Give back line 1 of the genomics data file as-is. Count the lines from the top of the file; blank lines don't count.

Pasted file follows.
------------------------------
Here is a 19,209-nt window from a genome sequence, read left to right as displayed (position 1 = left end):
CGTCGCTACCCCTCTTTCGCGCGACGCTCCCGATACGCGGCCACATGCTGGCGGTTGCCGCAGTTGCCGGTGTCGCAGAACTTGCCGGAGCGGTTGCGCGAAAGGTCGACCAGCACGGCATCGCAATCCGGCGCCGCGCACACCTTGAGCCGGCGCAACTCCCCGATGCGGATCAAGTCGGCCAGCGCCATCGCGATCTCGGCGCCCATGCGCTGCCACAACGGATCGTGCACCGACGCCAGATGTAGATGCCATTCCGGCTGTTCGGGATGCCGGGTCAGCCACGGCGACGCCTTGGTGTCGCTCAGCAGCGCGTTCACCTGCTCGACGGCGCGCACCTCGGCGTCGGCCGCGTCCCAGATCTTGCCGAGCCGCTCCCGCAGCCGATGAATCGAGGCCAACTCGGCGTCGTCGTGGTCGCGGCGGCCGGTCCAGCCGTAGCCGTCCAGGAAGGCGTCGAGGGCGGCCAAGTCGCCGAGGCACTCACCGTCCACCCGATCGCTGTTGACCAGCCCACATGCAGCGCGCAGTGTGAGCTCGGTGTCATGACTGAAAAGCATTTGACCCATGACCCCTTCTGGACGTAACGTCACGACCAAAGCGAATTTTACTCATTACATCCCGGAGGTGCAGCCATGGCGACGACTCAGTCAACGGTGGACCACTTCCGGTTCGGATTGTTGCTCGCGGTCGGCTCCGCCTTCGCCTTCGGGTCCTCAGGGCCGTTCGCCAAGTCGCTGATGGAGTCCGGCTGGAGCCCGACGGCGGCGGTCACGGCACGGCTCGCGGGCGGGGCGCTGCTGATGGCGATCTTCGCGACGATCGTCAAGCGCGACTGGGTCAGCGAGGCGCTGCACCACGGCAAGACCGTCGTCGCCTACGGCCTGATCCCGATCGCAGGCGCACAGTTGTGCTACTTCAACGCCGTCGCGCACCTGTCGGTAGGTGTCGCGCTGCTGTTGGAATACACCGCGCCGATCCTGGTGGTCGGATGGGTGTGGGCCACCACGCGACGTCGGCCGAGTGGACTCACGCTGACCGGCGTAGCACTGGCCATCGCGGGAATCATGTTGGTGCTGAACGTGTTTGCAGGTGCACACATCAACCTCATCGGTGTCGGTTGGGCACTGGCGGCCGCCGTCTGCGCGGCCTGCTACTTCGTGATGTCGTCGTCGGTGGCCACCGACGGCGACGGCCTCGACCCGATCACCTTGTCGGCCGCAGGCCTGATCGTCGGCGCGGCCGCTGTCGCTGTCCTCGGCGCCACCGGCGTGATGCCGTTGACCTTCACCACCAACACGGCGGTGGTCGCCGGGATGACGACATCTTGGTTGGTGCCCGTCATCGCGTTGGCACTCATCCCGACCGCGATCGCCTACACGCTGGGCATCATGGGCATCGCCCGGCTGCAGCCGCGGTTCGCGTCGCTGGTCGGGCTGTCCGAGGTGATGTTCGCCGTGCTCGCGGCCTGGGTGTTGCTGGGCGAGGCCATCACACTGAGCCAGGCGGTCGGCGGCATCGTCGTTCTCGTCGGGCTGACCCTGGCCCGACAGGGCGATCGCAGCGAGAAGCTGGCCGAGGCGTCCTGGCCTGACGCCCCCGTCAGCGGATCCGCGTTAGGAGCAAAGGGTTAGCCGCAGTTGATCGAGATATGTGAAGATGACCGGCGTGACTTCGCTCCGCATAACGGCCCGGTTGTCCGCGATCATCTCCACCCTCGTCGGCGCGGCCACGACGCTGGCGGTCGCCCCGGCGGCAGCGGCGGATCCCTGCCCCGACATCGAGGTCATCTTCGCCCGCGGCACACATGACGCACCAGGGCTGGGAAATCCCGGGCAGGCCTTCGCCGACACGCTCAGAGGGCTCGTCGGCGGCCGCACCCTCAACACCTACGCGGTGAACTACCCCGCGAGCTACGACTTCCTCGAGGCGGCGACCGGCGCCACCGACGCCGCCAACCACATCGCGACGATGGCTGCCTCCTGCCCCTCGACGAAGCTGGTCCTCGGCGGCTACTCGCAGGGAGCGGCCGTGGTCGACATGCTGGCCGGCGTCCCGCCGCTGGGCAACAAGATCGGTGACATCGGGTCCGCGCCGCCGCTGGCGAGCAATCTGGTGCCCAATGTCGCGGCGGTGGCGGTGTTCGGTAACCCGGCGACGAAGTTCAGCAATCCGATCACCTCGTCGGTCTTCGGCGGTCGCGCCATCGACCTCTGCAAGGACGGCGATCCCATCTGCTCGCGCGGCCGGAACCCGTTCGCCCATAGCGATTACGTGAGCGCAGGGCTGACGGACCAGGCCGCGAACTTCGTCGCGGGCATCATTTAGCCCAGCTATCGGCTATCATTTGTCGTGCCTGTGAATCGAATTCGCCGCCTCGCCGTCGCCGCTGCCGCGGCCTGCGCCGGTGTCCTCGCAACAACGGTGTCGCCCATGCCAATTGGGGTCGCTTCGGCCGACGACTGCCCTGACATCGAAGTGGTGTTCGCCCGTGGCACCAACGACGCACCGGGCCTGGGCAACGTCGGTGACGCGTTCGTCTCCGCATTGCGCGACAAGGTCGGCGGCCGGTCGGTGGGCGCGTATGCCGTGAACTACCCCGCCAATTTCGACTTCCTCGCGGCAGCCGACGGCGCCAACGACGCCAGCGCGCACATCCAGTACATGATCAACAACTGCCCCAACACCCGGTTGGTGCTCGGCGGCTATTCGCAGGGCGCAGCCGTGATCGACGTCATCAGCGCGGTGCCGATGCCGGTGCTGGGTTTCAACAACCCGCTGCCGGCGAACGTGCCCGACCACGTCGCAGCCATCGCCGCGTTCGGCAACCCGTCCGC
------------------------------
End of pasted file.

Here is a 19,209-nt window from a genome sequence, read left to right as displayed (position 1 = left end):